Individuals living in areas where there are problems controlling the population of flies can be more susceptible.
Lack of latrines
Area where populations are without or have limited access to working latrines or communal toilets have a much greater incidence of this disease.
One episode of an infection with Chlamydia trachomatis is easy to treat with early detection together with the use of antibiotics. But, infections that are repeated will lead to complications, including:
- Inner eyelid scarring
- Deformities of eyelids
- Folding of the eyelid inward – entropion
- Eyelashes that are ingrown
- Corneal cloudiness or scarring
- Partial or complete vision loss
Most individuals with trachoma in its initial stages has no symptoms or signs. In those areas where the trachoma is endemic, a physician usually can diagnose trachoma thru a physical exam or thru a sample of bacteria from the eyes being sent to the lab for culturing and testing.
The treatment options for trachoma normally depend on the disease stage.
In the early stages of trachoma, treatment with antibiotics alone can normally be sufficient to cure the infection. The 2 medications normally in use include an oral azithromycin with brand name of Zithromax, and a tetracycline eye ointment. While azithromycin seems to be more nominal than tetracycline, azithromycin is usually more expensive. In communities which are poor, the medication usually depends on the one that is not only available but also affordable.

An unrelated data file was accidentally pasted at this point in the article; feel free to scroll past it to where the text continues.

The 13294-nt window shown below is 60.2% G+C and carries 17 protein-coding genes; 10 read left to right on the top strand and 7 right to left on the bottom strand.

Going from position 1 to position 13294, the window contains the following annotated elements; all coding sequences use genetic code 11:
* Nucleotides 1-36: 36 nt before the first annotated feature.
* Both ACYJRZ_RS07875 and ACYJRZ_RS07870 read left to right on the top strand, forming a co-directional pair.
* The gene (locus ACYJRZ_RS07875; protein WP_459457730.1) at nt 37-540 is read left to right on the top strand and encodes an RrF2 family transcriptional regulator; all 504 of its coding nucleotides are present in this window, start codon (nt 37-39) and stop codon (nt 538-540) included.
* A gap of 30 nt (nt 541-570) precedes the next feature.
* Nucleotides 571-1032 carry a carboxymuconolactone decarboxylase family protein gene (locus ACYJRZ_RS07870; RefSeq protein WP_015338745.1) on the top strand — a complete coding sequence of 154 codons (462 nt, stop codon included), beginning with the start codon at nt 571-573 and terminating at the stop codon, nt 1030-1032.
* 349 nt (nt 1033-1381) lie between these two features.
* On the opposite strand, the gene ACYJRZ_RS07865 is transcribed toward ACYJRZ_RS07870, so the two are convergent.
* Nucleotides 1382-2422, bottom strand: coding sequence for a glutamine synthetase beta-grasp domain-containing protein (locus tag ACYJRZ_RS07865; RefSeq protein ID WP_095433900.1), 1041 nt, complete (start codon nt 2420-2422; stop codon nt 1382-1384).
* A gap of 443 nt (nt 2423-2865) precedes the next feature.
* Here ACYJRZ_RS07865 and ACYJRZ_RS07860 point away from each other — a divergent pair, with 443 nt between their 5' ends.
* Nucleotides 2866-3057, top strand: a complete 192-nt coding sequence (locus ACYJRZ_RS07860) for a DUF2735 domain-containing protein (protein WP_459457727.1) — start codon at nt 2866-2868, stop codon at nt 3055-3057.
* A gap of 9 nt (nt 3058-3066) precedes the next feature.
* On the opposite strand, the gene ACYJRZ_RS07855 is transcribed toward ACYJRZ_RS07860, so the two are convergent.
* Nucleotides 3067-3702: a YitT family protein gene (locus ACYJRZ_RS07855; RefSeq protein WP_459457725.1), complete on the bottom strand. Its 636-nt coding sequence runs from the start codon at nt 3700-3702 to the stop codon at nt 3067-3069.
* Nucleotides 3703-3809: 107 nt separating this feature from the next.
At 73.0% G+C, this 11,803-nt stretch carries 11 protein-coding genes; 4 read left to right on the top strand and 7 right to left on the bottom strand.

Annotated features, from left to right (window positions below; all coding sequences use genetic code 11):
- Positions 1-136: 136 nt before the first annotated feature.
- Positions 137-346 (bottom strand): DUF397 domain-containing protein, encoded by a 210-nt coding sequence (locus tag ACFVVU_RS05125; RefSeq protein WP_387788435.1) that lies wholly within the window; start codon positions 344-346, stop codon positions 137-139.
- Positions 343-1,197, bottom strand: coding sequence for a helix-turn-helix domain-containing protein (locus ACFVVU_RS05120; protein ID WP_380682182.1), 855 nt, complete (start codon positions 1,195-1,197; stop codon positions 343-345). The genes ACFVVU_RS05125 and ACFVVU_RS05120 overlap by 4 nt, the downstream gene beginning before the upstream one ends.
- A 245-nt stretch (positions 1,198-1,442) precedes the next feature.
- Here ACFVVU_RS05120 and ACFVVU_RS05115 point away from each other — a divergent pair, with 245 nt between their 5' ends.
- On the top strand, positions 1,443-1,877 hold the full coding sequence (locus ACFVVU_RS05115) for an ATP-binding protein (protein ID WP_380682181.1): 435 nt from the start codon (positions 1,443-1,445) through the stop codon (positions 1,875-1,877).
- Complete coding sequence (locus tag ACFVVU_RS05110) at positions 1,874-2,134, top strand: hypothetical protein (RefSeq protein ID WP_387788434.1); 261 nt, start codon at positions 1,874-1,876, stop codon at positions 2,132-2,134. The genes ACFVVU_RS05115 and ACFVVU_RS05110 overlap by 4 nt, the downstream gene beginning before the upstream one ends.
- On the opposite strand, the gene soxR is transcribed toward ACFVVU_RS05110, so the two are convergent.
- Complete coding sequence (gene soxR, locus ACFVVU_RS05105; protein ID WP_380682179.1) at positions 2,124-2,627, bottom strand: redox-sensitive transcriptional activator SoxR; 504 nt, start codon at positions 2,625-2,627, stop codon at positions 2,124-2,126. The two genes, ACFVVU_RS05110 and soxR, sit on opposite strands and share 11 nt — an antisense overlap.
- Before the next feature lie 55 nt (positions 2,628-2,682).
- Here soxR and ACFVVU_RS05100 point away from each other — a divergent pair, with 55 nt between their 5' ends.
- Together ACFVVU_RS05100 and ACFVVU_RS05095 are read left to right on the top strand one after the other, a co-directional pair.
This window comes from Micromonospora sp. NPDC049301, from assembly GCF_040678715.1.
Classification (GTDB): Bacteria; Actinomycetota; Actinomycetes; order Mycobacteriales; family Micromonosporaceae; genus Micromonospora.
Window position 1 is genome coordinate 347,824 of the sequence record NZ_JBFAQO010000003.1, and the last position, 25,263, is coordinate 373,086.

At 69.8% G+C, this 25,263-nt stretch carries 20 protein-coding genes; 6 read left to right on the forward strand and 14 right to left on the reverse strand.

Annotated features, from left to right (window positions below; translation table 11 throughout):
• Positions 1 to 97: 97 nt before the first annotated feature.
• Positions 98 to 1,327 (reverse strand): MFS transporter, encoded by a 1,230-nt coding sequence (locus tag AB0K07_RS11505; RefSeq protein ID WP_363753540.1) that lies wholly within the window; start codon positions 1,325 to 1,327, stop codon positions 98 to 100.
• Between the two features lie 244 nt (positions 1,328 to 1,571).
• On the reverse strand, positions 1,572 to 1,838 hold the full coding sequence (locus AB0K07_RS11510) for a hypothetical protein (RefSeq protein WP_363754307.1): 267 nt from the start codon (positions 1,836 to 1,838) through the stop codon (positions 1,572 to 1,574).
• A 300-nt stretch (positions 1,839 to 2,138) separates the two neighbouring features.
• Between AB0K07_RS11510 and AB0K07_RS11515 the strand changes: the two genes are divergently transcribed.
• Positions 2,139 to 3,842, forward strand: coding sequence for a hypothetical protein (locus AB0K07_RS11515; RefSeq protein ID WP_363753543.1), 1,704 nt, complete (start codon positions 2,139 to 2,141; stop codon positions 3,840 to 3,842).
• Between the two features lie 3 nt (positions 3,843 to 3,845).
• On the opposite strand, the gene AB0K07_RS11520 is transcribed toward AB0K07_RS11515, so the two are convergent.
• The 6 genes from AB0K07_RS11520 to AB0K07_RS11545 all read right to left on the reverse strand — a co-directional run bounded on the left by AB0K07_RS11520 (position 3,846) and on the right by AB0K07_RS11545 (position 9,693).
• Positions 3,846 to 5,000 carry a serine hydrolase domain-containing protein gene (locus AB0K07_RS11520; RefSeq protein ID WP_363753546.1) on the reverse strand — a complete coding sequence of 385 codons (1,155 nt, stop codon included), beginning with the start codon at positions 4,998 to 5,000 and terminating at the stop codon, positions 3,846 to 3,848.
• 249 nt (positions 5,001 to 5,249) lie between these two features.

For later stages of trachoma, including painful deformities of the eyelid, treatment may include surgery. In eyelid rotation surgery, also known as bilamellar tarsal rotation, the physician will make an incision in the scarred lid and rotate the eyelashes away from the cornea. This procedure restricts the growth of scarring of the cornea and may improve eyesight. Normally, this procedure can be executed on an outpatient basis and takes less than 15 minutes had usually has a good success rate long-term.
When the cornea becomes clouded enough to impair vision seriously, a corneal transplantation is an option that can offer hope of vision that is improved. Frequently, though, the end results are not very good.